WSU Researchers Investigate Impactful Care for Babies Affected by Opioid Crisis at Maddie’s Place

WSU team to study care of babies exposed to drugs
Babies with NAS are commonly worn in a sling just like this for extended periods of time to help soothe them.

In response to the escalating opioid crisis and a surge in fentanyl-related deaths, Washington State University’s Spokane team, led by Celestina Barbosa-Leiker and including Ekaterina Burduli, an assistant professor in the College of Nursing, is embarking on a year-long study at Maddie’s Place—a unique transitional care nursery in Spokane catering to infants exposed to drugs in utero. The facility, a pioneer in the state, offers an alternative to traditional neonatal intensive care units, focusing on low-stimulating, soothing environments with specialized attention from trained nurses. Burduli emphasizes that babies exposed to opioids in utero tend to fare best in such environments, where they can room in with their mothers or caregivers around the clock.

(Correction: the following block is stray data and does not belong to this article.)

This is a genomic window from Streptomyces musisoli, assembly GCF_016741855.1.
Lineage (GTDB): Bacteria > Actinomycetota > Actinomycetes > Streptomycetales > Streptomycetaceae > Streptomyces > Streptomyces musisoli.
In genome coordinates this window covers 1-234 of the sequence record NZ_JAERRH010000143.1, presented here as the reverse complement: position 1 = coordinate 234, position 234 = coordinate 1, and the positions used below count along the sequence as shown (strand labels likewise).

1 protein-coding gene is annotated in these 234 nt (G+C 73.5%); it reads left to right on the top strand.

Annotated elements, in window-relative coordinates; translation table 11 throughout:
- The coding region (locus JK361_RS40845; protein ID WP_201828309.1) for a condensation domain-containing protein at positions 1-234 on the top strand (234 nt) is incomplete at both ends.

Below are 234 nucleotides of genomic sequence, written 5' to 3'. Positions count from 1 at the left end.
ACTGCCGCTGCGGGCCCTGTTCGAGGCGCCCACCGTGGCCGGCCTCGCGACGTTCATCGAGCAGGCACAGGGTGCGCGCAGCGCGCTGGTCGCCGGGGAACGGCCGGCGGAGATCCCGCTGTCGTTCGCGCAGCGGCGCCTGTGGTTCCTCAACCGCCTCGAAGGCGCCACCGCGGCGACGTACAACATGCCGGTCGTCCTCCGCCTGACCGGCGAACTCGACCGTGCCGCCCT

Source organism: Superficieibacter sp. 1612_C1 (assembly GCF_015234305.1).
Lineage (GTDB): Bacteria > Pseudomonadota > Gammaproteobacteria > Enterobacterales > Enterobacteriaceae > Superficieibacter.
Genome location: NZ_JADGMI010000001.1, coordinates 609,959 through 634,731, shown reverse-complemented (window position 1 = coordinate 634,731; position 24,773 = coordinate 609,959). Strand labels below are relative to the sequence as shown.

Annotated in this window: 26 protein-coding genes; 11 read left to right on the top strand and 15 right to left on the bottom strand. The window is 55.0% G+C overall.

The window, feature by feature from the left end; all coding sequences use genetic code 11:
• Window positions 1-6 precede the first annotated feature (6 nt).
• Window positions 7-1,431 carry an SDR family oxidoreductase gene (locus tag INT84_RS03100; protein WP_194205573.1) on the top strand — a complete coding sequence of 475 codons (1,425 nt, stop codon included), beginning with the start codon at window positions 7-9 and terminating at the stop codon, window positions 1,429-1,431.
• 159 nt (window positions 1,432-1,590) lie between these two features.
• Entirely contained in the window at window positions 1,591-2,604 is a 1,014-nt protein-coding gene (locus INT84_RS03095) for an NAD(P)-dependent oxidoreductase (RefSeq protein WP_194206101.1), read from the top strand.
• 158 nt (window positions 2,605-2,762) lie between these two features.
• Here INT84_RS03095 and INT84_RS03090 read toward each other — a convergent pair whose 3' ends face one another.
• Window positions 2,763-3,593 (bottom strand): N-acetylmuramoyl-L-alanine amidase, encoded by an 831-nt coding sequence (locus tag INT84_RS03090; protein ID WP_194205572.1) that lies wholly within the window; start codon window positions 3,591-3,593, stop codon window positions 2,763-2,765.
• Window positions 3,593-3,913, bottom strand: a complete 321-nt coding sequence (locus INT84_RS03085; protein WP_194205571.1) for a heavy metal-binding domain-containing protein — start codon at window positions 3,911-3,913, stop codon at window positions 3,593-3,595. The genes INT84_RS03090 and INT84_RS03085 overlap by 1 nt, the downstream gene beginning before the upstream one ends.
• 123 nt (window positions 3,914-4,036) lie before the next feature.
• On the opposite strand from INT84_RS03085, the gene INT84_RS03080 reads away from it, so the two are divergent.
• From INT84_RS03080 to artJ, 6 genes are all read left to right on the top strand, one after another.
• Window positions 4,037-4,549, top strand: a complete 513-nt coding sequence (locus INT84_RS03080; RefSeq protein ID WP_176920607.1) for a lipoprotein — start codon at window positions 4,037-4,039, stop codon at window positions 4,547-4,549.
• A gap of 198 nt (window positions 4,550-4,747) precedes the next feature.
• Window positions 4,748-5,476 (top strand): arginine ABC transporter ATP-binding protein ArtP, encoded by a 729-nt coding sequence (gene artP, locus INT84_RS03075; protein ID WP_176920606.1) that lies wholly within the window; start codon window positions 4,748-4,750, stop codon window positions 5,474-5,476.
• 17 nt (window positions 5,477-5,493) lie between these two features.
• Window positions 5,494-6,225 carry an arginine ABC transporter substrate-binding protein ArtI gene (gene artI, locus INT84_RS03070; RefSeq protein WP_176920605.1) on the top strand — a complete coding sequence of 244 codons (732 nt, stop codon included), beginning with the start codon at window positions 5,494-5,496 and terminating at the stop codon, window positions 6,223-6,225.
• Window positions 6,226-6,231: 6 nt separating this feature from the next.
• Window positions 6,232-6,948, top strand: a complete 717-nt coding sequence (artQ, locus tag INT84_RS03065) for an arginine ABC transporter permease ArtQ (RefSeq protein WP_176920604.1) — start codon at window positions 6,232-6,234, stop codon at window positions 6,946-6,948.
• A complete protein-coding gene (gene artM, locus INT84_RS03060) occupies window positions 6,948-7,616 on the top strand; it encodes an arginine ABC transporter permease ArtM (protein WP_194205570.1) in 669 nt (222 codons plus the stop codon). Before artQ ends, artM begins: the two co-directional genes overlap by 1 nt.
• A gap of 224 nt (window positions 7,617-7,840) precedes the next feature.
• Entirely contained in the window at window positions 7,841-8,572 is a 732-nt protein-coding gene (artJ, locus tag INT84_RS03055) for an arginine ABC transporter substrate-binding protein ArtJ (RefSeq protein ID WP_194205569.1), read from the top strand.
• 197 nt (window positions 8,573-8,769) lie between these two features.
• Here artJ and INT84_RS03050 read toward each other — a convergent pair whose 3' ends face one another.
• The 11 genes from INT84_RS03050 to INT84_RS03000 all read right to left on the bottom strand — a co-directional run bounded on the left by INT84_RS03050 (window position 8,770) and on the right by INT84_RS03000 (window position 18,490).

The study, funded by a $189,496 grant from the Washington Health Care Authority, seeks to evaluate the effectiveness of Maddie’s Place, with Burduli highlighting the significance of non-pharmacological care, such as swaddling, skin-to-skin contact, and on-demand feeding. The research aims to address underreported cases, providing crucial insights into neonatal abstinence syndrome and contributing to strategies for mitigating the broader opioid epidemic.

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